Orchids (Orchidaceae) first appeared on Earth about 100 million years ago and adapted over time to include both terrestrial types growing in soil and epiphytic types thriving on only air and water. Close to 25,000 naturally occurring orchid species exist on every continent, and all have their own distinctive characteristics or adaptations. Even though they have diversity among their species, orchids share common strategies that ensure their survival.

Vanda orchids
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Purple epiphytic orchids

Flower Pollination

Orchids developed a variety of unusual flowers that attract the creatures that pollinate them. Some flowers resemble their pollinators, such as those of moth orchids (Phalaenopsis group), which are hardy in U.S. Department of Agriculture plant hardiness zones 10 through 12. The wide petals at the top of those flowers are reminiscent of moth wings. The flowers of Venus' slipper orchids (Paphiopedilum group) each has a pouch-shaped petal that directs bees and birds straight to the source of pollen. Venus' slipper orchids are perennial in USDA zones 9 through 12.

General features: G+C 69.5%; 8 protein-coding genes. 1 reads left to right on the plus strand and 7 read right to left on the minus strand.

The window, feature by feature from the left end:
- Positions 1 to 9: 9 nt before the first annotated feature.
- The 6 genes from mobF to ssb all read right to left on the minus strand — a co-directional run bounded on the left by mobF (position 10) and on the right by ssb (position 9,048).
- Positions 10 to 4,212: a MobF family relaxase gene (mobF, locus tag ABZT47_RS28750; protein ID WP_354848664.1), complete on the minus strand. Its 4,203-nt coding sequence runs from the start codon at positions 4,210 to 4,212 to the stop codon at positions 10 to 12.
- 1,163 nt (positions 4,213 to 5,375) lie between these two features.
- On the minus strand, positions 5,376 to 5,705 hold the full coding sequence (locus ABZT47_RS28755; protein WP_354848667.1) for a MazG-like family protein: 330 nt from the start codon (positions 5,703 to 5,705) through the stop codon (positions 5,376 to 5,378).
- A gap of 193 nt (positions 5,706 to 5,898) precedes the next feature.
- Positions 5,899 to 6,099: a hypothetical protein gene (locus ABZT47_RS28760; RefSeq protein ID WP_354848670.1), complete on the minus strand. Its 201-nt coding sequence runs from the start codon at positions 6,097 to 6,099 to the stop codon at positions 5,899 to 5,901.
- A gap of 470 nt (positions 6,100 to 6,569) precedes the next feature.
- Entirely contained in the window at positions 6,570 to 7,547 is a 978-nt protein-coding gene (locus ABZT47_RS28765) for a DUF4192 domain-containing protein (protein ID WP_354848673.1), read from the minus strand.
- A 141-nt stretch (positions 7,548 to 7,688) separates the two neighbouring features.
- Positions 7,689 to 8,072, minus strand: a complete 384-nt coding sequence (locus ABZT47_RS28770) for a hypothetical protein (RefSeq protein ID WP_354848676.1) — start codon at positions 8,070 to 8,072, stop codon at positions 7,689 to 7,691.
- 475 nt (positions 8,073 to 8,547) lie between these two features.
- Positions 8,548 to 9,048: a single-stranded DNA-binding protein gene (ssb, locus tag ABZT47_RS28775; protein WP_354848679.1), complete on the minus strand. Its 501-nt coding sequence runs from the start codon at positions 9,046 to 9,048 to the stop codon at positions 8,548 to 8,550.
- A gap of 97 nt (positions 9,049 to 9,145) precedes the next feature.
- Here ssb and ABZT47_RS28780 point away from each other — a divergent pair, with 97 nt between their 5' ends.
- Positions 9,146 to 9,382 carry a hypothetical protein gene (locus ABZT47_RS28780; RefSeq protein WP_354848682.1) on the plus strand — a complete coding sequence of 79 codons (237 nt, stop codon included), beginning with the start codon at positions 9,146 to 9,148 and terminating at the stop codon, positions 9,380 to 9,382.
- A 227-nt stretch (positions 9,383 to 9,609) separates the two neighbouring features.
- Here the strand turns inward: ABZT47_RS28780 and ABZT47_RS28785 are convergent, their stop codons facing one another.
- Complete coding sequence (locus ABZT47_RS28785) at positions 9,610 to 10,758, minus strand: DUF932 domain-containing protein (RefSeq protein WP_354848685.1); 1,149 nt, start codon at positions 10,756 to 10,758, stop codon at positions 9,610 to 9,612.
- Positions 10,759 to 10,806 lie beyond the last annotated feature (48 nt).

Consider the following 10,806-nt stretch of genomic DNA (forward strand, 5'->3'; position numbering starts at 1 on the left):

Fungal Relationship

The ghost orchid (Dendrophylax lindenii), an endangered species that is hardy in only southern Florida in USDA zone 10a, is a leafless orchid that relies on a symbiotic relationship with fungi to move nutrients throughout the plant. A specific fungus lives inside this orchid's roots and also protrudes outside the roots and gathers nutrients from soil.

Multipurpose Roots

Epiphytic orchids' roots have evolved to serve multiple functions. Such an orchid's roots work as roots normally do by transferring water and nutrients to the rest of the plant, but they also anchor the air plant to a tree and perform the photosynthesis that leaves normally do on other kinds of plants. An epiphytic orchid's roots also can store water in the same way as a succulent plant's stems, allowing the orchid to exist high in a tree top to get more sunlight than plants living below.

Stem Pseudobulbs

Because epiphytic orchids live above soil level, they developed bulblike structures that perform the same work of storing water and nutrients that underground bulbs perform for other types of plants. In an epiphytic orchid, one or more sections of a stem bulge outward and become darkened areas, which are the pseudobulbs. Orchids with pseudobulbs can thrive in regions that have dry months between times of seasonal rainfalls.